First proposed as antimicrobial agents, histones were later recognized for their role in condensing chromosomes. Histone antimicrobial activity has been reported in innate immune responses. However, how histones kill bacteria has remained elusive. The co-localization of histones with antimicrobial peptides (AMPs) in immune cells suggests that histones may be part of a larger antimicrobial mechanism in vivo. Here we report that histone H2A enters E. coli and S. aureus through membrane pores formed by the AMPs LL-37 and magainin-2. H2A enhances AMP-induced pores, depolarizes the bacterial membrane potential, and impairs membrane recovery. Inside the cytoplasm, H2A reorganizes bacterial chromosomal DNA and inhibits global transcription. Whereas bacteria recover from the pore-forming effects of LL-37, the concomitant effects of H2A and LL-37 are irrecoverable. Their combination constitutes a positive feedback loop that exponentially amplifies their antimicrobial activities, causing antimicrobial synergy. More generally, treatment with H2A and the pore-forming antibiotic polymyxin B completely eradicates bacterial growth.
Antibiotic resistance is a worldwide epidemic. To develop new treatments, a better understanding of natural defenses may be helpful. As a first line defense, neutrophils mediate the host’s response partly through establishment of neutrophil extracellular traps (NETs)1,2,3,4,5. NET formation is stimulated by virulent microorganisms that interfere with phagosomal killing, such as aggregates of pathogenic bacteria6, including Pseudomonas aeruginosa7, Escherichia coli8, and Staphylococcus aureus9, and fungal hyphae10. Histones and antimicrobial peptides have potent antimicrobial activity in NETs, but how the individual and combined effects of these components inhibit bacterial growth has not been determined11,12.
Histones, originally proposed as antibacterial agents13,14, are essential for NET-mediated antimicrobial activity1. However, extracellular histones can have toxic effects, triggering autoimmune and inflammatory responses15, mediating mortality in sepsis16, inducing thrombosis17, and activating pro-inflammatory signaling through the toll-like receptors TLR2 and TLR418. Thus, levels of extracellular histones must be tightly controlled.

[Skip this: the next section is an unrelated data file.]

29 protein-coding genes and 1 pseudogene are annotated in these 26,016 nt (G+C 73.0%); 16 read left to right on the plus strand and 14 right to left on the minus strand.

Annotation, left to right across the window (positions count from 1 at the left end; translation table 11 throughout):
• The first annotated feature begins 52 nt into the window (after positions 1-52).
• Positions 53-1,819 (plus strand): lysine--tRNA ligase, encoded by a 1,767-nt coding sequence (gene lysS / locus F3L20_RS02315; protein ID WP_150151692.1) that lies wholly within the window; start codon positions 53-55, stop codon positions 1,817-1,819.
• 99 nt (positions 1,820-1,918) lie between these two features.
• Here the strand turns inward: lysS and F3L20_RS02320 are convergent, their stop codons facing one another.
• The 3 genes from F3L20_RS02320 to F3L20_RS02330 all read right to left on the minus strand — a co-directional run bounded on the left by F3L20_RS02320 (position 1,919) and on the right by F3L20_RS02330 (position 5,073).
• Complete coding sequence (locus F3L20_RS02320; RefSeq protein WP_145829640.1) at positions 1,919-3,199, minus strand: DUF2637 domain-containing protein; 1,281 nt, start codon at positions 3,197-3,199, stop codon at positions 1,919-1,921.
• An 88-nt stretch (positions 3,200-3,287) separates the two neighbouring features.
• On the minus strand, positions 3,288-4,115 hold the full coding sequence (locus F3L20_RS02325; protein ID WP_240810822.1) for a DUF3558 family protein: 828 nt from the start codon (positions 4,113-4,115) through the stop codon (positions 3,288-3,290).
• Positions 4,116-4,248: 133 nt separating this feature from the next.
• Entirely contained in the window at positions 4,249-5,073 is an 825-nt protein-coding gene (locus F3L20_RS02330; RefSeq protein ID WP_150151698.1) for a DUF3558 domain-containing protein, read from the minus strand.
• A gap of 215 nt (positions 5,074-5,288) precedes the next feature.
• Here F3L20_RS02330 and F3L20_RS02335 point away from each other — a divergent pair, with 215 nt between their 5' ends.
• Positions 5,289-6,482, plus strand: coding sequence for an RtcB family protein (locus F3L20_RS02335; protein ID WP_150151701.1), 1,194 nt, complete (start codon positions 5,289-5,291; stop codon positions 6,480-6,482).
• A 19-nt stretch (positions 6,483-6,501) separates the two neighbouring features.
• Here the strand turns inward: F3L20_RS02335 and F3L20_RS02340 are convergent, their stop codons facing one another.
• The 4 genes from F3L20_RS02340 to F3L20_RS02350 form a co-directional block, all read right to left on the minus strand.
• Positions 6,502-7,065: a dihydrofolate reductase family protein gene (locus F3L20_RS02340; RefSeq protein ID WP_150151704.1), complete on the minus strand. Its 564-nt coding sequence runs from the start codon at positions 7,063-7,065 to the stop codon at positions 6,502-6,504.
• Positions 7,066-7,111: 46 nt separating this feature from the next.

Importantly, the histones’ bacterial killing mechanism is unclear. The bulk of histone antimicrobial activity has been observed in low-ionic non-physiological solutions. At physiological magnesium levels, histones are less effective/ineffective at killing bacteria19,20,21,22,23,24,25. Since histones contribute critically to NET activity1, but are not effective alone under physiological conditions, it is likely that histone antimicrobial activity requires coordination with other immune cell components26.
Antimicrobial peptides (AMPs) are broad-spectrum antimicrobials27 that co-localize with histones in NETs1. Many AMPs kill bacteria by forming transient pores that induce permeabilization of microbial membranes12,28,29,30,31. The co-localization of AMPs and histones suggests joint function. Both histones and AMPs are comparable in size, between 14–18 kDa32,33, are cationic, contain a high proportion of hydrophobic amino acids, and possess the ability to form alpha helices. However, the ability of histones to condense mammalian DNA, a property that LL-37 lacks, raises the possibility of additional separate antimicrobial functions.
Here, we show that histone H2A and AMP LL-37 have distinct antimicrobial effects, and that together they constitute a self-amplifying, synergistic antibiotic mechanism. LL-37 forms pores that enable the entry of H2A into bacteria. H2A enhances the pores, stabilizing them and allowing entry of additional LL-37 and H2A. Once inside, H2A reorganizes bacterial chromosomal DNA, and inhibits transcription, which kills bacteria directly. Importantly, these activities are observed under physiological conditions. The combined LL-37/H2A effects are much greater than their individual effects, resulting in a synergistic antimicrobial interaction. This self-amplifying mechanism is general in nature, extending to other histones, including H3, and other AMPs, including magainin-2.
H2A antimicrobial activity requires membrane permeabilization
Cations stabilize the outer membrane of bacteria. We hypothesized that decreasing Mg2+ concentrations would destabilize the bacterial membrane, increasing H2A entry and bactericidal activity. Based on free magnesium levels in human plasma and extracellular fluids34, killing experiments were performed using two magnesium concentrations: 1 mM (physiological concentration) and 1 μM (low concentration). We assayed antimicrobial activity using 10 μg/mL histone H2A based on the finding that 15 μg/mL histones are detected in the blood plasma of baboons after E. coli challenge16.
H2A treatment of E. coli or S. aureus decreased colony-forming units (CFUs) on agar plates at low magnesium (Supplementary Fig. 1A), but not at physiological magnesium (Supplementary Fig. 1A). Similarly, in liquid cultures, H2A inhibited bacterial growth only at low magnesium (Fig. 1a, b), as measured by optical density. We note that low magnesium decreased total bacterial growth, consistent with previous reports. The inability of S. aureus to recover in low magnesium environments may be due to a higher sensitivity to histones in low magnesium environments.